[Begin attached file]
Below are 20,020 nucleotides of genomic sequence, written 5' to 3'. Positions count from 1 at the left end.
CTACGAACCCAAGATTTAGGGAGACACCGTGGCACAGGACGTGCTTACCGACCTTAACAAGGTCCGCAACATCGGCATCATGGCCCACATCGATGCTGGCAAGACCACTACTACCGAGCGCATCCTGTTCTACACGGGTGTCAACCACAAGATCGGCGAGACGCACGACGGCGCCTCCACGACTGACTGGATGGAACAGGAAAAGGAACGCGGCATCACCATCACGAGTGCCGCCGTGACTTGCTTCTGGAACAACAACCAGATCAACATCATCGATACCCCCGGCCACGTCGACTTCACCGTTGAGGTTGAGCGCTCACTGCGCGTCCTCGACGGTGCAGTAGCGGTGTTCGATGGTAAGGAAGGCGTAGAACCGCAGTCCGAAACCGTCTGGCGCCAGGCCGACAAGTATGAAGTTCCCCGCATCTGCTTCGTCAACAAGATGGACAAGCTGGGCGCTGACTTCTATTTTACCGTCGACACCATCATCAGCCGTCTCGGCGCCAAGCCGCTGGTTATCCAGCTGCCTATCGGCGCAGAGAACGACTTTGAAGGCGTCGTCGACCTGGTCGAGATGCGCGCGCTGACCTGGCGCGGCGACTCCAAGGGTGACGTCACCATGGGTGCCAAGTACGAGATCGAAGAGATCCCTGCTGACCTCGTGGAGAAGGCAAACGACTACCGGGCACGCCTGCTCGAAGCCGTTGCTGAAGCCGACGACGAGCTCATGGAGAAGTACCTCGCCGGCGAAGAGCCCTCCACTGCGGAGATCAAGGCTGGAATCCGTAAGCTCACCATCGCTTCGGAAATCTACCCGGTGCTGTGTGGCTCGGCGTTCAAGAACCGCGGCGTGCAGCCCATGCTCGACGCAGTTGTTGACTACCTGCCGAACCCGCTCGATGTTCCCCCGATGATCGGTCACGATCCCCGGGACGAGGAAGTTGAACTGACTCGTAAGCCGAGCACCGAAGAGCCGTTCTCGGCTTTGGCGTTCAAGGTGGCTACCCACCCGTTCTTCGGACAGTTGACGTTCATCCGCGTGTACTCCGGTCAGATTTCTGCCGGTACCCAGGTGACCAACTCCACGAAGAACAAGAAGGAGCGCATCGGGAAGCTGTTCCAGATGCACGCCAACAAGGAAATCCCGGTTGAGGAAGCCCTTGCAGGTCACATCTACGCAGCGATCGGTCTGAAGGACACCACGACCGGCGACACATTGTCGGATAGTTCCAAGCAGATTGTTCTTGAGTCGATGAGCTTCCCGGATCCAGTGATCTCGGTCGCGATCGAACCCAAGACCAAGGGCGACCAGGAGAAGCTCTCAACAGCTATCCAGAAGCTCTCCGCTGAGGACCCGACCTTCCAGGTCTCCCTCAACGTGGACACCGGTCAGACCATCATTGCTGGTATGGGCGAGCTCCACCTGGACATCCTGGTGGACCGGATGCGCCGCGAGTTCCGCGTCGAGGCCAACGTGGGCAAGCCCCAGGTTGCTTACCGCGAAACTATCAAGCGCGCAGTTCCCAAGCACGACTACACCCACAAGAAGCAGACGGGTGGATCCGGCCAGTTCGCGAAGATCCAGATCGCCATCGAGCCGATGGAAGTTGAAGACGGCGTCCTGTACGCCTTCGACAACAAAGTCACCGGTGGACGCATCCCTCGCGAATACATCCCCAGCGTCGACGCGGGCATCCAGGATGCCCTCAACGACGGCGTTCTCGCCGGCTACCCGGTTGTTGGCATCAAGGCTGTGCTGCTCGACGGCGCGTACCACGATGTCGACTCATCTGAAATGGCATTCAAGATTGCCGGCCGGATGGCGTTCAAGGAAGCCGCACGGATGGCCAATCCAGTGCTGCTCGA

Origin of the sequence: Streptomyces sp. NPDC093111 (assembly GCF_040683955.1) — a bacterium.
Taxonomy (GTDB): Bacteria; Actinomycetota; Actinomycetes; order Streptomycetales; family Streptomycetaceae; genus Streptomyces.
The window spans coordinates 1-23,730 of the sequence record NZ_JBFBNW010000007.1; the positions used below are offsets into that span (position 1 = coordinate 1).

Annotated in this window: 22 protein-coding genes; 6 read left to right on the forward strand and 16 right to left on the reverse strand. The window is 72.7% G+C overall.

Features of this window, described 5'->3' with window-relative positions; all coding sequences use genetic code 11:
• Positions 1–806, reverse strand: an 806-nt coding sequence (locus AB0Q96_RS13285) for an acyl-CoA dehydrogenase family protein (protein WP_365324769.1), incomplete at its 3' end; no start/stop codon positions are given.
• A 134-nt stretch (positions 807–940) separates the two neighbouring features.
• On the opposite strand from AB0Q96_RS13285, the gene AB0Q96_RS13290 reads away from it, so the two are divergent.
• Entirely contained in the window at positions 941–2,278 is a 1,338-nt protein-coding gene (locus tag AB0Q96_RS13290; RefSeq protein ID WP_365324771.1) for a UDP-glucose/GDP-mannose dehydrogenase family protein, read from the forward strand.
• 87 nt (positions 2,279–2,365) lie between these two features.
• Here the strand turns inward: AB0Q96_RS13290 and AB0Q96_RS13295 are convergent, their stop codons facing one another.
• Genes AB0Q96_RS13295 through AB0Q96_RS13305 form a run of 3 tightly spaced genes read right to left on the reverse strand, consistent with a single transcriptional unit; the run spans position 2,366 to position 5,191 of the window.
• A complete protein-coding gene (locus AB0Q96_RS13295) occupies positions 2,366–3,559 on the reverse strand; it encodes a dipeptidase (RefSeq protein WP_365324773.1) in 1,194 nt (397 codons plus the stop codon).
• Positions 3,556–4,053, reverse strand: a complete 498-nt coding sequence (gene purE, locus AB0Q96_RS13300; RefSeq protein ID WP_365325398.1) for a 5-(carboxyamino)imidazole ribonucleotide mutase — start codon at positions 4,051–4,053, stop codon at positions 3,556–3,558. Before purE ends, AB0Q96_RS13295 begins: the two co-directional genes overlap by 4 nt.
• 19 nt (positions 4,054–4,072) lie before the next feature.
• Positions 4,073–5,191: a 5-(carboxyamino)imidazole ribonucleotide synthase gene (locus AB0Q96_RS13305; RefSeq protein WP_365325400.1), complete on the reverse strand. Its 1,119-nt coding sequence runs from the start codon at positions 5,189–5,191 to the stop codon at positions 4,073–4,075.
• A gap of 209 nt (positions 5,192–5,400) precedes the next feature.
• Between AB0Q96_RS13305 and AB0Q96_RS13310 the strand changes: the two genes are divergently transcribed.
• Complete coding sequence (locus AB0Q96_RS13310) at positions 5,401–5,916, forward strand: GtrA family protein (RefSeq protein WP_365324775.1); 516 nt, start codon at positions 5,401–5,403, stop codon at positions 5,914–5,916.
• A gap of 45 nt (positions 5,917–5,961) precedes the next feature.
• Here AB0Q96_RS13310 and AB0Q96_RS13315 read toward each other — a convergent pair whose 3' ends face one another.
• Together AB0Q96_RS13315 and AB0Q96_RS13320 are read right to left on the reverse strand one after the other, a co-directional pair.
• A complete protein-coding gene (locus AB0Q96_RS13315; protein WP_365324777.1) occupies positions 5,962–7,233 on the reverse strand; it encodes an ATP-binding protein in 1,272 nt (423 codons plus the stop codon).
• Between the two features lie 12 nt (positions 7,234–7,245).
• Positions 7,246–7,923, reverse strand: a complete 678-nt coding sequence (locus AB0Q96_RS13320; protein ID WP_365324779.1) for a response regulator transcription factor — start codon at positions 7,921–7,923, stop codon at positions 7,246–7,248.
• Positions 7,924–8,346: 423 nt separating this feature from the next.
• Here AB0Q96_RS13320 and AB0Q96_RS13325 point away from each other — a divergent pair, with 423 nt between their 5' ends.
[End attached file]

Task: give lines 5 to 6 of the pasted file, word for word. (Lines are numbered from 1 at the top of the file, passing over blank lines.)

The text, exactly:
The window spans coordinates 1-23,730 of the sequence record NZ_JBFBNW010000007.1; the positions used below are offsets into that span (position 1 = coordinate 1).

Annotated in this window: 22 protein-coding genes; 6 read left to right on the forward strand and 16 right to left on the reverse strand. The window is 72.7% G+C overall.